In an order dated today, CAAF summarily reverses the Army CCA’s decision in United States v. Endsley, 73 M.J. 909 (A. Ct. Crim. App. Oct. 17, 2014), that affirmed the appellant’s pleas of guilty to larceny from a fellow soldier based upon the appellant’s unauthorized use of that other soldier’s debit card.
I wrote about Endsley in this post titled: The Army CCA applies Cimball Sharpton to (erroneously) affirm larceny from a debit card holder. In that post I concluded that the appellant’s offense was a larceny by false pretenses from the merchants where he used the debit card and not a larceny from the other soldier, that the guilty plea was improvident, and that the CCA’s decision should be reversed.
On consideration of the petition for grant of review of the decision of the United States Army Court of Criminal Appeals, and in light of United States v. Lubasky, 68 M.J. 260 (C.A.A.F. 2010), we note that the proper victims in the Specification of the Charge were the merchants who provided the goods upon false pretenses, not the debit cardholder/Soldier. However, the charge sheet, stipulation of fact, and the providence inquiry focused on the Soldier as the victim, and there was no discussion on the record of whether the merchants were victimized. See Lubasky, 68 M.J. at 263. Accordingly, it is, by the Court, this 14th day of January, 2015, ORDERED:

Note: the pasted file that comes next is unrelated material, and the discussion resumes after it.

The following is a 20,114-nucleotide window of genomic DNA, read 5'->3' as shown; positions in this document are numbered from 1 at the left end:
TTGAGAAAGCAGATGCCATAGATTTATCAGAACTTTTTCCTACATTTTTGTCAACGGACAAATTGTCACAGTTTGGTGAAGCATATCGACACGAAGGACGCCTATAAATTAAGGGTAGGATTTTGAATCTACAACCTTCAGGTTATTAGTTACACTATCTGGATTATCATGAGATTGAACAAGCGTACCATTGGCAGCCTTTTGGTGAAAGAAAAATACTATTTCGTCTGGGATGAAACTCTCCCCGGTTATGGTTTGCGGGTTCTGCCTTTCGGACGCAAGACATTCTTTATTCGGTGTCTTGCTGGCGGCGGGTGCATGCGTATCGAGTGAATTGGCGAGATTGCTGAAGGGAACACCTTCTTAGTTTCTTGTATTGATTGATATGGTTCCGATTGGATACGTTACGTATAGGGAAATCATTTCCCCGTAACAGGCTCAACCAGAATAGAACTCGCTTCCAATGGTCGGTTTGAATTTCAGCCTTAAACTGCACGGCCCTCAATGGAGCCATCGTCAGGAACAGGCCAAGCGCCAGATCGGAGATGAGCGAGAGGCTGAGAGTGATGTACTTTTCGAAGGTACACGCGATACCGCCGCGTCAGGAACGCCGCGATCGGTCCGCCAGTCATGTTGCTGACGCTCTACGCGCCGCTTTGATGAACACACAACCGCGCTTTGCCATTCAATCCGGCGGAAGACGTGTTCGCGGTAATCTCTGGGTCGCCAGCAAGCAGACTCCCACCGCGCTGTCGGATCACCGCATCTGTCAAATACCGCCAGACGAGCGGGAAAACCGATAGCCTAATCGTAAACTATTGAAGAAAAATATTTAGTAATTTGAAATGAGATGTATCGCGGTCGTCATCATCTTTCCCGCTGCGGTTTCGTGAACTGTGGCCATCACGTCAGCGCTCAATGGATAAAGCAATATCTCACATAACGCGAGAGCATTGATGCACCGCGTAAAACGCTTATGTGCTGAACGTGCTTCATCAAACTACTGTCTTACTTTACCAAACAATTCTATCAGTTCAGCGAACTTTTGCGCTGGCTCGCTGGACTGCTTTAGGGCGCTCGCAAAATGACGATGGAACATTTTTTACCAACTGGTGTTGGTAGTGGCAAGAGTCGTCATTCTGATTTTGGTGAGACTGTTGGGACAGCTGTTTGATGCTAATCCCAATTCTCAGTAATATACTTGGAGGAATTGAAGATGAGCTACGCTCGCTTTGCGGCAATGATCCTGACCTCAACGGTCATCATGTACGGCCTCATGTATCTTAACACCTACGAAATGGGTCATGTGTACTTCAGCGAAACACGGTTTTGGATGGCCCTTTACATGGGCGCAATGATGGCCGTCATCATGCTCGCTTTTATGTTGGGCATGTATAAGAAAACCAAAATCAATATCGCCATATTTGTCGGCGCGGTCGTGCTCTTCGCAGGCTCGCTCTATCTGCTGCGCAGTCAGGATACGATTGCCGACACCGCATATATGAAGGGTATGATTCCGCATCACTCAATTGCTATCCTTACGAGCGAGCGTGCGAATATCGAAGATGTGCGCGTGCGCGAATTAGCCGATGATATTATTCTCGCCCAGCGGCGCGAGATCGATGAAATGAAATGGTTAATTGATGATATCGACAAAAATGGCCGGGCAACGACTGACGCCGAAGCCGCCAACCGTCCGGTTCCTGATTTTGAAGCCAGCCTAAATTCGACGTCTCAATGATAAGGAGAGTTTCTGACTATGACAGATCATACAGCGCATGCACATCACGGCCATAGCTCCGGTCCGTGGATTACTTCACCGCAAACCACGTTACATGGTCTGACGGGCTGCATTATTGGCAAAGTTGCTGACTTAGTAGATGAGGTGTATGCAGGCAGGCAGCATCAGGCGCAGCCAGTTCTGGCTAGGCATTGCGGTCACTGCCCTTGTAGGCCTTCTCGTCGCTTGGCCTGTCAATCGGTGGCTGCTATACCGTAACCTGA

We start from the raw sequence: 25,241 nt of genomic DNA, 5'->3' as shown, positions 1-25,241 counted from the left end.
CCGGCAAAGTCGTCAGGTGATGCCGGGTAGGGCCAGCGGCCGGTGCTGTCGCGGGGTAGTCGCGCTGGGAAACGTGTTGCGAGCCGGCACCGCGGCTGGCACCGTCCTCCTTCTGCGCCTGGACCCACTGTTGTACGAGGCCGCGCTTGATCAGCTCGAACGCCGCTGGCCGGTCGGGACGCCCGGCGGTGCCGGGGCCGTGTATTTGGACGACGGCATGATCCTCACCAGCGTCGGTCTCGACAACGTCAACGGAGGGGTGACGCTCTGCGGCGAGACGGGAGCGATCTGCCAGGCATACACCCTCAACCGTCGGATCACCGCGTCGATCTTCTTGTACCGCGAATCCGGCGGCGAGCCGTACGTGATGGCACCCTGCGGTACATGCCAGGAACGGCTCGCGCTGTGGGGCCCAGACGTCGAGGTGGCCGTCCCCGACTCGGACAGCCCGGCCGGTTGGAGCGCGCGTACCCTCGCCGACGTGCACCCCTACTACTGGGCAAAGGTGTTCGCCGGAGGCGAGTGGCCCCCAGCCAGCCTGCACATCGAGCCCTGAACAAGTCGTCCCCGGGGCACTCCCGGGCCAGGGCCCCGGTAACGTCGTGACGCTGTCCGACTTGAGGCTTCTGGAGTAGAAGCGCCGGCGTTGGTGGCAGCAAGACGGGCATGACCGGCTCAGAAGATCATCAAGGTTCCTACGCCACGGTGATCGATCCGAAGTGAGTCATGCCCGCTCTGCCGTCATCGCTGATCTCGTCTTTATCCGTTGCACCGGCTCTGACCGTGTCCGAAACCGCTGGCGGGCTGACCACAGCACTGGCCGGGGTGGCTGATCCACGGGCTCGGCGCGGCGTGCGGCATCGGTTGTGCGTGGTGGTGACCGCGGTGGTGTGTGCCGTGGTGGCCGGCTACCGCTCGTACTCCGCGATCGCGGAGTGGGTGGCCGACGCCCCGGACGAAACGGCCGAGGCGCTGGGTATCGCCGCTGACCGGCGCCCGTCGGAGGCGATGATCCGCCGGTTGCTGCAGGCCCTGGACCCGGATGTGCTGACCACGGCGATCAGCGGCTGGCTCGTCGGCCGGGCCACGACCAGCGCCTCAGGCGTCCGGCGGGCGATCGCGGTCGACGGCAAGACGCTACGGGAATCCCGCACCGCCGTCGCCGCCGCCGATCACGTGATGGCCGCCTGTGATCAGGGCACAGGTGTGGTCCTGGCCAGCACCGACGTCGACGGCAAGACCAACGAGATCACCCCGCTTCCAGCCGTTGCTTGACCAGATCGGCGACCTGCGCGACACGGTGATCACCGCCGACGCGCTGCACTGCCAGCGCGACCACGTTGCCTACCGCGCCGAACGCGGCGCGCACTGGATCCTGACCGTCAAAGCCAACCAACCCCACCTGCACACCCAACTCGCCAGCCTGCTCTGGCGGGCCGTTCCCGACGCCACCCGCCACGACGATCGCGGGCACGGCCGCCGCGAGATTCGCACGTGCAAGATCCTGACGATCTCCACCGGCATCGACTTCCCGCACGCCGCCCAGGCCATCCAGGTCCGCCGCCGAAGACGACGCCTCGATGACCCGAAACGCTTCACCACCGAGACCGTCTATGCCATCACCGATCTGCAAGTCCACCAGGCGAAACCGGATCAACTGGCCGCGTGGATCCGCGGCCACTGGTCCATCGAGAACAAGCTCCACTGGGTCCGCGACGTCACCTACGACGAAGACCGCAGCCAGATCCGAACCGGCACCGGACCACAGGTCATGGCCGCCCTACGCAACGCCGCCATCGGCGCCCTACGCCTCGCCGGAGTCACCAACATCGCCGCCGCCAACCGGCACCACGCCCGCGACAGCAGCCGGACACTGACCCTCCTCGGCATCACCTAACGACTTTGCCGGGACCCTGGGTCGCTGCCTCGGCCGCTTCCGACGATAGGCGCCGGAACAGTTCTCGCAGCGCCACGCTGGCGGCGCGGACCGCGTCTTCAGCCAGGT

That said petition is granted on the following issue:
WHETHER THE MILITARY JUDGE ABUSED HIS DISCRETION BY ACCEPTING APPELLANT’S PLEA OF GUILTY TO LARCENY OF THE PROPERTY OF SPECIALIST DT WHEN THE ALLEGED LARCENIES INVOLVED THE UNAUTHORIZED USE OF SPECIALIST DT’S DEBIT CARD NUMBER TO OBTAIN THE RETAIL GOODS OF A MERCHANT BY FALSE PRETENSE.
The decision of the United States Army Court of Criminal Appeals is reversed as to the Charge and its Specification and the sentence. The findings of guilty as to the Charge and its Specification are set aside. The remaining findings are affirmed. The record is returned to the Judge Advocate General of the Army for remand to the Court of Criminal Appeals. That court may either dismiss the Charge and its specification and reassess the sentence based on the affirmed findings, or it may order a rehearing on the affected charge and specification and the sentence.
74 M.J. 216 (C.A.A.F. Jan. 14, 2015) (emphasis added).
Notably, I had a similar disagreement with the Army CCA’s unpublished decision in United States v. Conway, No. 20120708 (A. Ct. Crim. App. Nov. 21, 2014) (discussed here). I’ll be watching to see what CAAF does in that case.